In visual art, style and content are immediately connected. Sue Coe’s political art demands a radically different look from, say, Mary Cassatt’s domestic scenes. And with writing, too, in more understated ways, typography is not a neutral medium. The typeface of a Virginia Woolf novel would never be used in a computer manual, and vice versa, which is why some publishers of fine literature convey suggestions for typefaces to their book designers.
What happens, then, when images and words are conjoined, as they are in comic books and graphic novels? The same story can in principle be laid out in any number of typefaces, but in these four books, because they synthesize words and images, the effect is to draw attention not only to the pictures but also to the style of the words accompanying them, whether it’s in a handwritten font, as in Tiananmen 1989, or sounds writ large — “POP! POP! POP!” Or “SHOOOOOOOOM” — as in Battle Born. The effect is visceral, turning history into something that is both understood and felt.
In-between forms of representation, neither solely text nor only images, but the two working together in conjunction, are fascinating challenges to the theoretician. Roger Fry, the famous English critic and aesthetician, argued that the problem inherent in opera was that it combined storytelling, music, and visual materials. Comics would not have been his cup of tea.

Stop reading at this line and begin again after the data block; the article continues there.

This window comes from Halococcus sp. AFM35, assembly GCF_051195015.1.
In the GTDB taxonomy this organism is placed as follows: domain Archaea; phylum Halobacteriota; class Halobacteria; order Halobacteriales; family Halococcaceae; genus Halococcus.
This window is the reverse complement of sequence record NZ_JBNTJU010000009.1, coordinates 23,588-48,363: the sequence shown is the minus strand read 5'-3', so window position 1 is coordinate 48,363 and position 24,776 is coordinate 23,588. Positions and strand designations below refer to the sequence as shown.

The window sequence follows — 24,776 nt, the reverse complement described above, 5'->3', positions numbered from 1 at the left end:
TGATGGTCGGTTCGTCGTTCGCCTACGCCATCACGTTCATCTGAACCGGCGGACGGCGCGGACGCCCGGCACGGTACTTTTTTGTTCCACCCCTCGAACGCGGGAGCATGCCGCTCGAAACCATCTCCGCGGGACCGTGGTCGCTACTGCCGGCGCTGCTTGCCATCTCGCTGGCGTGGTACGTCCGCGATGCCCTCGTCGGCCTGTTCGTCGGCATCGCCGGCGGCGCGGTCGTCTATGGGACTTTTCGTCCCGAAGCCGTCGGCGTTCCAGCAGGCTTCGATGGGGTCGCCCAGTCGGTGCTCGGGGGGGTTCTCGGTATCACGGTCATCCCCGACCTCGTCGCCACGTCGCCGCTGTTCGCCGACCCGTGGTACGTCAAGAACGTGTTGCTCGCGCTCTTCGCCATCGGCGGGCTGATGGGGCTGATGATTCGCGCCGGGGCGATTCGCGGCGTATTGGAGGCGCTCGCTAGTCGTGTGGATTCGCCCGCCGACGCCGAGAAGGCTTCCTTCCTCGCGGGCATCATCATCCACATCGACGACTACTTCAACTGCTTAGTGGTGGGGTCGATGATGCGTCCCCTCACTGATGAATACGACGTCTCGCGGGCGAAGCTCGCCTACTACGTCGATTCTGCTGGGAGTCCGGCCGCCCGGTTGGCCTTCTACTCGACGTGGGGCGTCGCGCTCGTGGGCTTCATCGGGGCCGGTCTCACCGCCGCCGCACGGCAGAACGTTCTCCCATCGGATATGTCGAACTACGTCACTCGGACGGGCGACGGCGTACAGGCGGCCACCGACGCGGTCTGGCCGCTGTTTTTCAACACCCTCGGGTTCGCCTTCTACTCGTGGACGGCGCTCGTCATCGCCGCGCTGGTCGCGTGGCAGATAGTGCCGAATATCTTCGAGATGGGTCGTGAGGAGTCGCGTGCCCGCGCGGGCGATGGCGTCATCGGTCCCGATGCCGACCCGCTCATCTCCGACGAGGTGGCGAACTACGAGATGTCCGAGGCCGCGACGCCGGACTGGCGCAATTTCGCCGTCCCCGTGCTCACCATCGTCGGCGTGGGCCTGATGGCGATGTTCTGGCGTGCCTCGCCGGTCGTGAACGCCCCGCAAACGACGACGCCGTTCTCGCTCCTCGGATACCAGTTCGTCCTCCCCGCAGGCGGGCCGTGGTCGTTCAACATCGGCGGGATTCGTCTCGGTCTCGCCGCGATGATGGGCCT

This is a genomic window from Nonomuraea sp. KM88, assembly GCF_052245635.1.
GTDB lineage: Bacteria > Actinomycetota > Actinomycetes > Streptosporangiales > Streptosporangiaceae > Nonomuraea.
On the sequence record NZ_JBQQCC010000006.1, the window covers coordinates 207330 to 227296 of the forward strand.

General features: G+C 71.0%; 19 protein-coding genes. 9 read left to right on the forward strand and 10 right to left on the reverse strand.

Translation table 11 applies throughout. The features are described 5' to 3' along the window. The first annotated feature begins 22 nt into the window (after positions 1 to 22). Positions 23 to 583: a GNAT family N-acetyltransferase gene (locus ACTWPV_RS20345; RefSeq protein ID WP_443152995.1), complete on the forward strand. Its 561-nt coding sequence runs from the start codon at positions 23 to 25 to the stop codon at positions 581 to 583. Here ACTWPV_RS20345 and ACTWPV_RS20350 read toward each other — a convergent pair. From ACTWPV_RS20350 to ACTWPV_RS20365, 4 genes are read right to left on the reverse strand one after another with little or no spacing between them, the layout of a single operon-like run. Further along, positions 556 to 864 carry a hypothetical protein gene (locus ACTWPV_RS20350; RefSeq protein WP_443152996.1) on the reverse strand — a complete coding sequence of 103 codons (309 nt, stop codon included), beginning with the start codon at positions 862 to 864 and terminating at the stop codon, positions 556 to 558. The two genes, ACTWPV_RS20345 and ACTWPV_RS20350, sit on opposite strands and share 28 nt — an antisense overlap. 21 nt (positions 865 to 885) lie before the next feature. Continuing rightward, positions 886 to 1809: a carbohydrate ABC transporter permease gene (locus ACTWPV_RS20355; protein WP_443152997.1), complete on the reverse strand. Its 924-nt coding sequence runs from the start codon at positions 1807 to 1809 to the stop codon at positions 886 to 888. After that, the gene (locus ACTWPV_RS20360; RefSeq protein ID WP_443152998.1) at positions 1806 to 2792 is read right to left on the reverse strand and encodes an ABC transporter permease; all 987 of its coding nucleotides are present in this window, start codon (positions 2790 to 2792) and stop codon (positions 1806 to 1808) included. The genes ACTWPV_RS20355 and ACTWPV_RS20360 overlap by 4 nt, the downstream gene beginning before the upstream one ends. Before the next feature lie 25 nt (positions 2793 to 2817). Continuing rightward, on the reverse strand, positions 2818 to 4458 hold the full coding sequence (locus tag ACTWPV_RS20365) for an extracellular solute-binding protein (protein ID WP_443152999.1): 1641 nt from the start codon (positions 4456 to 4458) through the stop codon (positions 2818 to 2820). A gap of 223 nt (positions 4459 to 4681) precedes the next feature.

What, however, fascinates me is the enchanting ways in which images and words cohabit each panel on the page, influencing our interpretation of what comes before and after — manipulating memory and anticipation. Whatever the subject of these books, including the highly stylized violence found in most of them, the images fix a visual conception indelibly in our minds eye, while their words spark our imaginations into flights of ambiguity. That is to say, they are marvelously operatic performances. Are they just for kids? I don’t think so, for I love to read or should I say, look at them.
Tiananmen 1989: Our Shattered Hopes (2020) by Lun Zhang, Adrien Gombeaud and Ameziane, translated by Edward Gauvin, is published by Idea and Design Works.
Battle Born: Lapis Lazuli (2020) by Maximilian Uriarte is published by Little, Brown and Company.
Black Heroes of the Wild West (2020) by James Otis Smith is published by Toon Books.
The Gay Agenda: A Modern Queer History & Handbook (2020) by Ashley Molesso and Chess Needham is published by HarperCollins.